The following question and answer by Sheikh Yusuf Talal DeLorenzo attendees of the Dow Jones University Courses on Islamic Investement.
Question:: If in mudarabah partnership, mudarib has had some losses and inanother transaction he reaps profit. This means that profit should be taken to offset thelosses first and the remaining profit, if any, can be distributed to all the parties according to the pre agreed proportion. My question is which losses should be offset? Losses in capital owned by robbul maal or loss in mudarib's effort?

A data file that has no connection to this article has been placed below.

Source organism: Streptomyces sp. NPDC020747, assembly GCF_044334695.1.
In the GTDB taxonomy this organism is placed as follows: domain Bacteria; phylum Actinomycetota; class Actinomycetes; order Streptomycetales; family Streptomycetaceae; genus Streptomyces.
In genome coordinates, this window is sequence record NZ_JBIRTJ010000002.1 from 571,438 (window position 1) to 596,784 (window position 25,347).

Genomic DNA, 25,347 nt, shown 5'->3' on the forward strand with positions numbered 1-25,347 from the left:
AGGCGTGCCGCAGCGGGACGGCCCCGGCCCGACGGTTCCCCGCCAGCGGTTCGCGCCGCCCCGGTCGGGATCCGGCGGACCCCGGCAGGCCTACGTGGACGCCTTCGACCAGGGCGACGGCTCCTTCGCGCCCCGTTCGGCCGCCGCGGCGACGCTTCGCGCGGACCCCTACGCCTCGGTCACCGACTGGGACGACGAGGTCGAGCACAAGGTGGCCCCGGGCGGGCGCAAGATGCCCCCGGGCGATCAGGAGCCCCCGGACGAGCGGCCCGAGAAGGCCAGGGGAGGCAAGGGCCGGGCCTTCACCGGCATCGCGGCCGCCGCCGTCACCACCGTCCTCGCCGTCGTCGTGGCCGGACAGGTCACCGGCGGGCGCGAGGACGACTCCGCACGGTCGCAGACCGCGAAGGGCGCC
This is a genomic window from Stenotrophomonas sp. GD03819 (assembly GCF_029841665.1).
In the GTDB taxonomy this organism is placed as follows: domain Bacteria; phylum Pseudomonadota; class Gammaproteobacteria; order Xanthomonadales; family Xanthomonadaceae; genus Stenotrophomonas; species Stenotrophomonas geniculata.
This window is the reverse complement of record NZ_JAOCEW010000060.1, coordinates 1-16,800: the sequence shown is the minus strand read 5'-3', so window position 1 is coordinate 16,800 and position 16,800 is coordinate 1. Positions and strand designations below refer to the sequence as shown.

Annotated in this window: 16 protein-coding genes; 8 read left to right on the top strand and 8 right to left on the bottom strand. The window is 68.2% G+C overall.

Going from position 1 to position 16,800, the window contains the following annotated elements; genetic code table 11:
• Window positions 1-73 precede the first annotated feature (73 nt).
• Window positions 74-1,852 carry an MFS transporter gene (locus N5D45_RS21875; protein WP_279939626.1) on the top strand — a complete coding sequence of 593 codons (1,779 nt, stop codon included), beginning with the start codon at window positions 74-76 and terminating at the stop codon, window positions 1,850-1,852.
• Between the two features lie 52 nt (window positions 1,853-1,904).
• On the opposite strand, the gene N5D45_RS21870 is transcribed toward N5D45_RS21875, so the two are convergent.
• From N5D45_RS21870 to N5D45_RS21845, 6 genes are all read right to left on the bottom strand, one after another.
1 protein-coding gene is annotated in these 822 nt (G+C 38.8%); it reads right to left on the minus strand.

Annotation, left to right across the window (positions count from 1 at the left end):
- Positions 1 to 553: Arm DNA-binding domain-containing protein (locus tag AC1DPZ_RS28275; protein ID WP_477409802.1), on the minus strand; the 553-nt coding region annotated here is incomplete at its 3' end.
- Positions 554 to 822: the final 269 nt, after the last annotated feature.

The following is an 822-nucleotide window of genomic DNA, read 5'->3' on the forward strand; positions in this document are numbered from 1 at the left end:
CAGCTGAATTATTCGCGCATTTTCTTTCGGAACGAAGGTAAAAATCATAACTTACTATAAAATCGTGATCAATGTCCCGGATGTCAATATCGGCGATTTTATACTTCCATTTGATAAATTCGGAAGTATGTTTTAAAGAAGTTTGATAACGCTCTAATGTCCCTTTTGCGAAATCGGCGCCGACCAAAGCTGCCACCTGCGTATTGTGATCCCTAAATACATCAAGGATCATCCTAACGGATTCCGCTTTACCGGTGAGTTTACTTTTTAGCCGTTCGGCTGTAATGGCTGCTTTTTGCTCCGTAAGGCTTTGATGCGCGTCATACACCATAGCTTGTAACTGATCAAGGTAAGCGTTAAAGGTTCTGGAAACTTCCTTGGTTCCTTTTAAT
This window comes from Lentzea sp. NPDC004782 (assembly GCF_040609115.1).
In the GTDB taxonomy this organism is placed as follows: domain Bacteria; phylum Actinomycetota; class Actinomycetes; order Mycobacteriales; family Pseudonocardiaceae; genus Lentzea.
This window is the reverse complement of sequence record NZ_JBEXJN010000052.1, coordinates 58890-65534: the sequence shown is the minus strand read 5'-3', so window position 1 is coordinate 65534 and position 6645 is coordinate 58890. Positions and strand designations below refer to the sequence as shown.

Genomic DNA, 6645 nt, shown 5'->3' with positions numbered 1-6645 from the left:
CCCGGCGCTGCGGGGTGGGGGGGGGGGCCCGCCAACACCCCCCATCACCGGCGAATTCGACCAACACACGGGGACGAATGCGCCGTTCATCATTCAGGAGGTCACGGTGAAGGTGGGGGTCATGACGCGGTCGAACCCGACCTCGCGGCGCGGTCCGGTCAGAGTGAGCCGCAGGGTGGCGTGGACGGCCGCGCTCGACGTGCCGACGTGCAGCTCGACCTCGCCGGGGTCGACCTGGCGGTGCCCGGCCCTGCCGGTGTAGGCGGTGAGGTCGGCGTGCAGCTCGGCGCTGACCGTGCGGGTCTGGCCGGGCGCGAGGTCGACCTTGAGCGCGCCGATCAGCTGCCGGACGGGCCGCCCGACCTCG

Answer: There appear to be a number of points in this question which require clarification. To begin with, a mudarabah differs substantially from a partnership, which is termed in Islamic law a musharakah and may take a number of different forms. Nonetheless, a mudarabah might be termed a form of what is commonly known as a silent partnership. Secondly, the question speaks of "another transaction" without specifying what sort of transaction, and whether or not it was a part of the mudarabah contract. The content of the second sentence, i.e., that "profit should be taken to offset the losses first and the remaining profit, if any, can be distributed to all the parties according to the pre agreed proportion" is unclear. Is the proposed distribution of profits from one transaction meant to offset losses from theother transaction? Or is the intent that the revenues from the profitable mudarabah transaction should be used first to offset expenses incurred in the mudarabah operation, and that whatever revenue remains will be accounted profits? The final part of the question, however, regardless of what preceded it, may be answered as follows: In a classical mudarabah, the capital investment comes from the rabb ul mal, or investor, while the work comes from the mudarib or agent-manager. Under the terms of the mudarabah contract, the investor is liable for all losses, to the extent of his/her capital share. The agent-manager, however, will bear no loss other than the loss of time and effort.